The 2008 Caldecott Medal winner is The Invention of Hugo Cabret by Brian Selznick
From an opening shot of the full moon setting over an awakening Paris in 1931, this tale casts a new light on the picture book form. Hugo is a young orphan secretly living in the walls of a train station where he labors to complete a mysterious invention left by his father. In a work of more than 500 pages, the suspenseful text and wordless double-page spreads narrate the tale in turns. Neither words nor pictures alone tell this story, which is filled with cinematic intrigue. Black & white pencil illustrations evoke the flickering images of the silent films to which the book pays homage.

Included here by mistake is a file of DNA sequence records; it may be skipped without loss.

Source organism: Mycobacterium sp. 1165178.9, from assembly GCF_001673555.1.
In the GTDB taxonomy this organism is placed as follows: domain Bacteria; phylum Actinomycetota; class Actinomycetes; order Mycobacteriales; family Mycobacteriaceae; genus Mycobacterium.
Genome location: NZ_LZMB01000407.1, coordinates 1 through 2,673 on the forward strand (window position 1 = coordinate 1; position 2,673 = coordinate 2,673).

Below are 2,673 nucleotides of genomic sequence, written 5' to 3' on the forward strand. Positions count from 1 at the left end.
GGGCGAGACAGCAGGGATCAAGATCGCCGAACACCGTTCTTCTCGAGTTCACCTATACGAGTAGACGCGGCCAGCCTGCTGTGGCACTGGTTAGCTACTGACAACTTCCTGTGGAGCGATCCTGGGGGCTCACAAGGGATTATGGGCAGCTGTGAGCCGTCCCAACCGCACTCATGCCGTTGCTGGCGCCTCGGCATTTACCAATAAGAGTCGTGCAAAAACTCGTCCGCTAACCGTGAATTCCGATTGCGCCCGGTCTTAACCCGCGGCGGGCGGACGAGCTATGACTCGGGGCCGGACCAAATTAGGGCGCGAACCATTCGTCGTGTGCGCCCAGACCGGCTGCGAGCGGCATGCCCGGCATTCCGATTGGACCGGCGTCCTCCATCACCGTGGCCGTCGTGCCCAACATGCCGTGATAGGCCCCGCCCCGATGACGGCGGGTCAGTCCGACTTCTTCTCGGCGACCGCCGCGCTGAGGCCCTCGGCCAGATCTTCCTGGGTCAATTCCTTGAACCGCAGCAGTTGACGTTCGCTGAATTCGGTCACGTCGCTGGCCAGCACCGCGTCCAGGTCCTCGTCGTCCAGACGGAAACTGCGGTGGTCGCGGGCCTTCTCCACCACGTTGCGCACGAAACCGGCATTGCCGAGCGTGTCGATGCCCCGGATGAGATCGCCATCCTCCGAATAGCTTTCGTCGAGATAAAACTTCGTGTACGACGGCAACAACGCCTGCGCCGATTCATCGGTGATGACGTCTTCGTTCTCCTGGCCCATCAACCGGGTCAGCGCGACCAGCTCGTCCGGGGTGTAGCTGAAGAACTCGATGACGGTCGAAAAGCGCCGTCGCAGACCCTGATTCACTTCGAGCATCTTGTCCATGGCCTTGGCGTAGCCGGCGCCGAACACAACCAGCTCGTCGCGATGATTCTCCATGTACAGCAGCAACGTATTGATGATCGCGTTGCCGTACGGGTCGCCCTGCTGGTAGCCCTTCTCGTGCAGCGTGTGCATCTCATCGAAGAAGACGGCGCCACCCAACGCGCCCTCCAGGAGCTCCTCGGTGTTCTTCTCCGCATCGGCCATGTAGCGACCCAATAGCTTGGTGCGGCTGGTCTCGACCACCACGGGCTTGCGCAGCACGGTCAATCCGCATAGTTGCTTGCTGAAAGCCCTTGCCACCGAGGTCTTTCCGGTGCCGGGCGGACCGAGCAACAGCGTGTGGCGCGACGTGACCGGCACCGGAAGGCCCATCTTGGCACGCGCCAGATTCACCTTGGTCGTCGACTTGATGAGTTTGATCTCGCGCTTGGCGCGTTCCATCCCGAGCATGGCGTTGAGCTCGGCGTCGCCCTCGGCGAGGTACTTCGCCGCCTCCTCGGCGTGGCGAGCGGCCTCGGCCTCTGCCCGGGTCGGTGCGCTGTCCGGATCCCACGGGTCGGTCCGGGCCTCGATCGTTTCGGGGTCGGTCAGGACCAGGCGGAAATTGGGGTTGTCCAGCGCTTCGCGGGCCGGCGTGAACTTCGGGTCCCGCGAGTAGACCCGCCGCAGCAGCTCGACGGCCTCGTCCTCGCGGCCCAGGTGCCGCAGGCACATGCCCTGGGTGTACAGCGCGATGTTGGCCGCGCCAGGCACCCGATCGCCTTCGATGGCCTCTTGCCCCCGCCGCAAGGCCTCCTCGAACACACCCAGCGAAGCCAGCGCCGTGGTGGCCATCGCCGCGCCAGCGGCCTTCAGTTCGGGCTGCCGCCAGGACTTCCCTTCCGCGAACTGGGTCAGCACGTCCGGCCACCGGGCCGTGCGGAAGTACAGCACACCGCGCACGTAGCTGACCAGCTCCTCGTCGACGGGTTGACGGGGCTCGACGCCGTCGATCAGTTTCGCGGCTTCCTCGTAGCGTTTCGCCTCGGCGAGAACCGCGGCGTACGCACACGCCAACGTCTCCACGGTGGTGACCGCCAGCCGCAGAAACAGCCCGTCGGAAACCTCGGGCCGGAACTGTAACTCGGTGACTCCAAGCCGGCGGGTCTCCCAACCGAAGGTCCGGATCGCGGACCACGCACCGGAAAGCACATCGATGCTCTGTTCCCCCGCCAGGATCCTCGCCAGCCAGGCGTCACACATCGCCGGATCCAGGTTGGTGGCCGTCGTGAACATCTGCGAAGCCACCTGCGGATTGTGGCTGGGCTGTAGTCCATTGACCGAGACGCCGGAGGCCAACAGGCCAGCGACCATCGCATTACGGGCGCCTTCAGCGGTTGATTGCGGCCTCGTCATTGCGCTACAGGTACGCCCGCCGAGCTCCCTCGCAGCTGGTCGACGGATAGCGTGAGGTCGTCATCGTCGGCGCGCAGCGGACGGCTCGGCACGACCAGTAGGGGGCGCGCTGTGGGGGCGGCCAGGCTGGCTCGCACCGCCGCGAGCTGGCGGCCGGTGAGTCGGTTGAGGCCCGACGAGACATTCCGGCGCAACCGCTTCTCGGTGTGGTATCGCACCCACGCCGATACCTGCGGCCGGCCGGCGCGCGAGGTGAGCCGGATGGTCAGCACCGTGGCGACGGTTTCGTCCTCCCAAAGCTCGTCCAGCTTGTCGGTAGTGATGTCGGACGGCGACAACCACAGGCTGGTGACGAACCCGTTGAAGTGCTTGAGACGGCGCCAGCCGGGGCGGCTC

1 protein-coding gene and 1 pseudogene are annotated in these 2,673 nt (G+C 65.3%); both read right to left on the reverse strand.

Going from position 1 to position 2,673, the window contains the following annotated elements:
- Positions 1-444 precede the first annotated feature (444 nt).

Read more about Brian Selznick in the spring edition of Carousel - he was interviewed by Chris Stephenson during his brief visit to this country in the late autumn.